Yet another jazz club closed down in Johannesburg this month. Open for less than five years, The Orbit wasn’t storied like older venues and it was located far from the townships where South African jazz was born, but it had succeeded in injecting vitality into the genre and Johannesburg’s nightlife. Yet even a full roster of old and young performers couldn’t save the venue from gentrifying rents.
Hugh Masekela, whose own vitality made the genre mainstream in South Africa and beyond, performed here too. A year after his death on Jan. 23 after a long battle with cancer, Masekela’s absence is still felt. A bridge between the young and old, the exclusive and pop, Masekela’s popularity was remarkable because he was able to make jazz for the masses because he understood their lives.
Soon after his death, one of Masekela’s songs became a political rallying call, as president Cyril Ramaphosa used Thuma Mina to trumpet what he called “a new dawn” in a South Africa reeling from the disappointment of corruption. It was a song everyone already knew, and tapped into the grief over Masekela and South Africa’s post-aparthied troubles. As most slogans, it was quickly parodied, but the optimistic sentiment of the song remains a message relevant beyond a political campaign.
Released in 2007, Masekela had been home long enough, after three decades in exile, to see the euphoria of the end of apartheid and freedom blighted by an AIDS pandemic, political corruption, and the social ills of violence and addiction. The song, not strictly jazz but rather infused with the rhythms of South African gospel and the harmonies of choral music, faced all the socio-economic problems the country still had to solve.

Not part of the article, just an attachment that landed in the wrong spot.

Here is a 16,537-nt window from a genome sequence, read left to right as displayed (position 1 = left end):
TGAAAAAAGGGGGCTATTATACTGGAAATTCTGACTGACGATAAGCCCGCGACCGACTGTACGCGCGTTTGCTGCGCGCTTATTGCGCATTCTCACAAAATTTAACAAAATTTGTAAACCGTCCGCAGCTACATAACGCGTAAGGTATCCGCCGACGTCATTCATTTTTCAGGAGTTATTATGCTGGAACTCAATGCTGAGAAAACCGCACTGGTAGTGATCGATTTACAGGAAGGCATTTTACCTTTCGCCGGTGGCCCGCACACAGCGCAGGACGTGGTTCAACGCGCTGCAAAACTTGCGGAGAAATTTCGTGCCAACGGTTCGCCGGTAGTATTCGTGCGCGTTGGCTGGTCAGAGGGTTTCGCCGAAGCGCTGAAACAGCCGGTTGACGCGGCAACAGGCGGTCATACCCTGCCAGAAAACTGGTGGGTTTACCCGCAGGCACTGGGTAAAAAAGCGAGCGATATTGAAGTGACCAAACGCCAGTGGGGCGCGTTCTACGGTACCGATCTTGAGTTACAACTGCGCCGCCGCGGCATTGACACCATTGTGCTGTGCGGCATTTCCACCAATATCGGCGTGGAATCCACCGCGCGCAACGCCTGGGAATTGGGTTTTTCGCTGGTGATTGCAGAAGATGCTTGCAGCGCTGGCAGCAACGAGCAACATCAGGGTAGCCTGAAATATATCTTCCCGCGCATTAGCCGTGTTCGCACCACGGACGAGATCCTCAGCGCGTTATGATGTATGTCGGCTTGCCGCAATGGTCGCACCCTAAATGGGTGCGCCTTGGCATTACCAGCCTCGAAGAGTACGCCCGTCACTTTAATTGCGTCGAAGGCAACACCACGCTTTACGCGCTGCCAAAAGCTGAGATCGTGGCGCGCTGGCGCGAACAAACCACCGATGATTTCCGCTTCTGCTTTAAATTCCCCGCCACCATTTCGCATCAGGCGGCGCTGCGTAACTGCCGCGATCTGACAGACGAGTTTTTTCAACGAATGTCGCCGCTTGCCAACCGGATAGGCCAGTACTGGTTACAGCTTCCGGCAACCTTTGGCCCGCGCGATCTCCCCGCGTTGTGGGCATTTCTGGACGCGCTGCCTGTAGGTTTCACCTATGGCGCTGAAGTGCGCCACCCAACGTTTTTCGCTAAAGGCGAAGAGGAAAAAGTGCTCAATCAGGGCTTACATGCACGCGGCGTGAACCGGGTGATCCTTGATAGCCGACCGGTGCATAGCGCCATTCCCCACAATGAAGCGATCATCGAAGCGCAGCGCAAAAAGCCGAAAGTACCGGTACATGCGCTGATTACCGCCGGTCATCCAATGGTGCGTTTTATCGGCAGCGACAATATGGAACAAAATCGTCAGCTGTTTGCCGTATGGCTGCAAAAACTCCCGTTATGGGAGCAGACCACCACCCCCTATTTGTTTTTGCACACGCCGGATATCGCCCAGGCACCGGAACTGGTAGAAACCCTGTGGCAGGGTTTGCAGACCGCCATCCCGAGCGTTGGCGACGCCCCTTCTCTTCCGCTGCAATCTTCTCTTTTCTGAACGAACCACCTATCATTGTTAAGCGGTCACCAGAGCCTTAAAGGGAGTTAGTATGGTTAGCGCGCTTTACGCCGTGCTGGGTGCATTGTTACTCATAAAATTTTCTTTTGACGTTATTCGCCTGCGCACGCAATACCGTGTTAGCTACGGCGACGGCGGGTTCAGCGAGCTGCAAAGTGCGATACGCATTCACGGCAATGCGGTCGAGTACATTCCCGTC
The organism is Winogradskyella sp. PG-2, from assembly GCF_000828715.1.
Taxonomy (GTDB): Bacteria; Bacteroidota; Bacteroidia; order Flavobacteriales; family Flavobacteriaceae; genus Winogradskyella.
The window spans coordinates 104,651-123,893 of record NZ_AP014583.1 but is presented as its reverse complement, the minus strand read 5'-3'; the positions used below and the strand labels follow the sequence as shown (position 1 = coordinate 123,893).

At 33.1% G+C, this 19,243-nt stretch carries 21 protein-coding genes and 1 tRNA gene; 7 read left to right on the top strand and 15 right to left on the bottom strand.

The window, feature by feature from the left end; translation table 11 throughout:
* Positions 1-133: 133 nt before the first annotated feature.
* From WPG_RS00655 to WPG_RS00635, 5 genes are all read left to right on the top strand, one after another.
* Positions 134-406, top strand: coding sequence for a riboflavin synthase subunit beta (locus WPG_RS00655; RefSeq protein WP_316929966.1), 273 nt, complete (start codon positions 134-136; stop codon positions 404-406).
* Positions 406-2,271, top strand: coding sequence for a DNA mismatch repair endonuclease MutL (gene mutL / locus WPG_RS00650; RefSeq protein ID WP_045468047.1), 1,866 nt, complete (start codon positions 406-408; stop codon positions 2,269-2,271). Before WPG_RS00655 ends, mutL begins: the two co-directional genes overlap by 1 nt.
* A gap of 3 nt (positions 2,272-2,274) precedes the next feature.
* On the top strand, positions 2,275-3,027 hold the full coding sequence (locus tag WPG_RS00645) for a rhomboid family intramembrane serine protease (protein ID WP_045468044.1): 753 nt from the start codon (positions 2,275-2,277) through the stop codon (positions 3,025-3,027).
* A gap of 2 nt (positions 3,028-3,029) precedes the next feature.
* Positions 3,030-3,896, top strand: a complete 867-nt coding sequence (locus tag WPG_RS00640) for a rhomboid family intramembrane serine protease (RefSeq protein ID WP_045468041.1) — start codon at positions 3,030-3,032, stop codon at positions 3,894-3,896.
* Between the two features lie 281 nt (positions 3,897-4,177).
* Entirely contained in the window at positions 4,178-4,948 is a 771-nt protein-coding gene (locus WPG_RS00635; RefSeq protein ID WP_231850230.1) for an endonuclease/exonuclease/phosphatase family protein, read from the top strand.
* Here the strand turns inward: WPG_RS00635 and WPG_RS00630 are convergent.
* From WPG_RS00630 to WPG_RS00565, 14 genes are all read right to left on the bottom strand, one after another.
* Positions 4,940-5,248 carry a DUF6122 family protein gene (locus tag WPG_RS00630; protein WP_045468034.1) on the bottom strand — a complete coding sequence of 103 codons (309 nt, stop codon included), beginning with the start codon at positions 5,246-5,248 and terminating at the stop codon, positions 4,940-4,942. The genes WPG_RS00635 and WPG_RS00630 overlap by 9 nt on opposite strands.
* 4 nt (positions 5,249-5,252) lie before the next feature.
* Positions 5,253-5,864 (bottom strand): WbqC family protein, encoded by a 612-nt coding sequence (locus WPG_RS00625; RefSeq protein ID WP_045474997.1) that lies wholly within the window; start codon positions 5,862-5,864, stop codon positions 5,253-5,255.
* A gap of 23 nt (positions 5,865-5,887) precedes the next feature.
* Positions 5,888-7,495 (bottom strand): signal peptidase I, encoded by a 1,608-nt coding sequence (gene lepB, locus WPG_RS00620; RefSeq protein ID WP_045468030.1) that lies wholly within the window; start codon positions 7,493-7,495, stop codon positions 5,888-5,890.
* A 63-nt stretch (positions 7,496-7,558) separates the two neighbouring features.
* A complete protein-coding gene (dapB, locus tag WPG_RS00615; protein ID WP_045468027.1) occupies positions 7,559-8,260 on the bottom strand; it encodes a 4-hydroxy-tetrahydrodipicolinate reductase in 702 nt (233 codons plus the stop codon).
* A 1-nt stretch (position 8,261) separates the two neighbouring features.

While some still debate whether music should take a political stand, Masekela’s artistry and life were intrinsically political. From performing in Sophiatown, a diverse neighborhood flattened by the apartheid government, Masekela’s life in exile always harked back to South Africa. When he was finally able to return, his personal battles with addiction and then cancer also inspired his music and activism. His canon holds many examples of music that reflected real life around him, like the hugely popular Stimela, which documented the lives of migrant miners.
Like his idol Miles Davis, Masekela refused to be “yesterday’s guy,” and so his music continued to evolve, while he embraced young artists. Musically and literally, he hung out with kwaito, house and hip-hop, but jazz was always at the foundation. Through his genius, and the sheer force of his big personality, a trumpet solo lured new listeners to an old genre, when the genre risks becoming a “museum” of itself.
In jazz’s own homeland, the music is no longer the soundtrack of poor black ghettos, and is now often more likely the background music of elite clubs in Scandinavia. This exodus is unsurprising—musicians have to play where they can get paid. So save for artists like Robert Glasper trying to maintain a connection to that other fast gentrifying sound of the inner-city, hip hop, jazz has become far removed the lived experiences of its originators.
South Africa has a long, distinct history of jazz and a crop of new artists are ensuring that it remains relevant, but the music is not played as loudly in townships on a Sunday afternoon as it once was. That is perhaps what Masekela may be missed for most—his ability to make jazz a sound everyone could relate to.
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